After our trip to Israel last year, and to Yad Vashem which had been redone since I had been there fifty years ago, I realized that President Eisenhower saved my life too.  In Yad Vashem, there was a video of survivors in displaced persons camps with their babies.  I kept looking for my parents and myself.  I learned there and in the Palmach Museum, that survivors who could shoot a gun and fight (my parents) were smuggled into Palestine quickly, their babies taken to kibbutzim, and sent to fight immediately.  What I learned was that many of those survivors’ babies became orphans.  The Israeli command spoke Hebrew, the European survivors spoke Yiddish, and in numbers greater than Israelis fighting, they were killed because they could not follow the commands.  Even after contact with the uncles in New York, my parents were going to Palestine to fight.  After looking at documents I have received from the Holocaust Museum, after our cousin in the American army came to see my parents,”Palestine” is crossed out as destination, and “America” is written in by my parents, on their papers. General Eisenhower kept me from the probability of being an orphan.

Whenever President Eisenhower was on the news, my parents had tears in their eyes.  He changed their lives.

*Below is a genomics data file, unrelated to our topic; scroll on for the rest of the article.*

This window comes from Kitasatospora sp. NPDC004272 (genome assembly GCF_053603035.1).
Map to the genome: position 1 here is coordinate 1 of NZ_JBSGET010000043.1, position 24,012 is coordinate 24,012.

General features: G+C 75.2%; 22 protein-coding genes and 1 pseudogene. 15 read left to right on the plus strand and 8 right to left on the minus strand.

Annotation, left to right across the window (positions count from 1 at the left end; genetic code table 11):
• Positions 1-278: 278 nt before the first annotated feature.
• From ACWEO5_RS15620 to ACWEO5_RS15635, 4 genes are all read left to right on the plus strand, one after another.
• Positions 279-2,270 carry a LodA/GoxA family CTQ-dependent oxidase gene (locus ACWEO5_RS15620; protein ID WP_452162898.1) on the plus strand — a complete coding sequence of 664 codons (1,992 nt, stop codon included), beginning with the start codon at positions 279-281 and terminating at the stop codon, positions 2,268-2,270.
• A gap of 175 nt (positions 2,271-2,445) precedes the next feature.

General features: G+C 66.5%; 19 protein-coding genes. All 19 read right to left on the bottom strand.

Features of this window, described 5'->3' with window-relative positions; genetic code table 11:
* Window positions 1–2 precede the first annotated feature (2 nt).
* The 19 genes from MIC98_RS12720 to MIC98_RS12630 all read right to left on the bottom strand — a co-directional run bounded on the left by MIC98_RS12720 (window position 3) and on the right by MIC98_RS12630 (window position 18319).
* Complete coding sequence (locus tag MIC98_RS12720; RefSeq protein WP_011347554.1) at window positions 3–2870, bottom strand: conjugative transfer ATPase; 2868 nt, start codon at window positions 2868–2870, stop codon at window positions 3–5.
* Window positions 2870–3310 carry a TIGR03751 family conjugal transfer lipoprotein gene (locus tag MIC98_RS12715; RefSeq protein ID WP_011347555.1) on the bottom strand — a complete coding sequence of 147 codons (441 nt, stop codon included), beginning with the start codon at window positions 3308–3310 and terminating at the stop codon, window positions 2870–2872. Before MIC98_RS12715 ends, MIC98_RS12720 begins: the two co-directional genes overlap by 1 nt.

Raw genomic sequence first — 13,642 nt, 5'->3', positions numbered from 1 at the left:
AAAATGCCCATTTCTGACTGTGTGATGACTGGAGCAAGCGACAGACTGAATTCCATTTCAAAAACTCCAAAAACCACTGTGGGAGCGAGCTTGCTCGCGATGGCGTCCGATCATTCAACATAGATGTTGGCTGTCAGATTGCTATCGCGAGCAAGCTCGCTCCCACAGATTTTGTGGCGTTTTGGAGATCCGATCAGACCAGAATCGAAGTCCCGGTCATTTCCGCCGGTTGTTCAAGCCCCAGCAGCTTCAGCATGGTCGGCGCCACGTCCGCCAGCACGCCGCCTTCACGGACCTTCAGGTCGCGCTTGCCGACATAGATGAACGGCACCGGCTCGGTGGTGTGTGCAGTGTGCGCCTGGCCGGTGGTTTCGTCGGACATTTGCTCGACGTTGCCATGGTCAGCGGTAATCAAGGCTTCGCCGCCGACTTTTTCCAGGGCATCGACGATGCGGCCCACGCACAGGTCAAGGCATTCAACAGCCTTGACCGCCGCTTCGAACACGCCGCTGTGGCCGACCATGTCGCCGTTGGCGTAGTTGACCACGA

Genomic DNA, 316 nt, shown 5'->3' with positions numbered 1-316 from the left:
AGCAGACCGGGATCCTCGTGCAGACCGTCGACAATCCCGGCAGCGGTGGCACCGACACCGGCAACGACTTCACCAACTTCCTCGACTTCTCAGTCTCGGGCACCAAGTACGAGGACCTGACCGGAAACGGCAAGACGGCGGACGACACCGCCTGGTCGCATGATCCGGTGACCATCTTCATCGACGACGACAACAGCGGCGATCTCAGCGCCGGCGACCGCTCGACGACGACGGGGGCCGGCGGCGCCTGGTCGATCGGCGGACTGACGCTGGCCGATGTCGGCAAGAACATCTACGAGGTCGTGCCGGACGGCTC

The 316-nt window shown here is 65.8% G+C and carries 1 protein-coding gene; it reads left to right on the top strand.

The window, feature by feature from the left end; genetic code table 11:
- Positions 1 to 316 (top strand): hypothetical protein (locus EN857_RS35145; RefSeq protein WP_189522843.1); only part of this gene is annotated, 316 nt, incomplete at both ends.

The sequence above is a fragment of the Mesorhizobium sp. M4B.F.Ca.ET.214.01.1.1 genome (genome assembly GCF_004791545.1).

He changed mine too.  I was able to fulfill a lifelong dream to be a member of the judiciary and give back to America.  When I was ten, my father learned the Constitution with me and said why we were safe in America was because of the independence of the judiciary, and being a judge was the highest calling anyone could have.  I said I wanted to be a judge.  He said in American I would have that opportunity.  I just retired from twenty years on the bench, serving the citizens of the state of Florida and serving America, as a proud naturalized citizen.  The U.S. Holocaust Museum has a division of law, justice and society which teaches judges and lawyers around the U.S. how the German judges failed the world because they failed to hold Nazi laws unconstitutional; they might have prevented the Holocaust.* In 1956, my father knew this as a survivor of that horror.  I honor President Eisenhower as they did.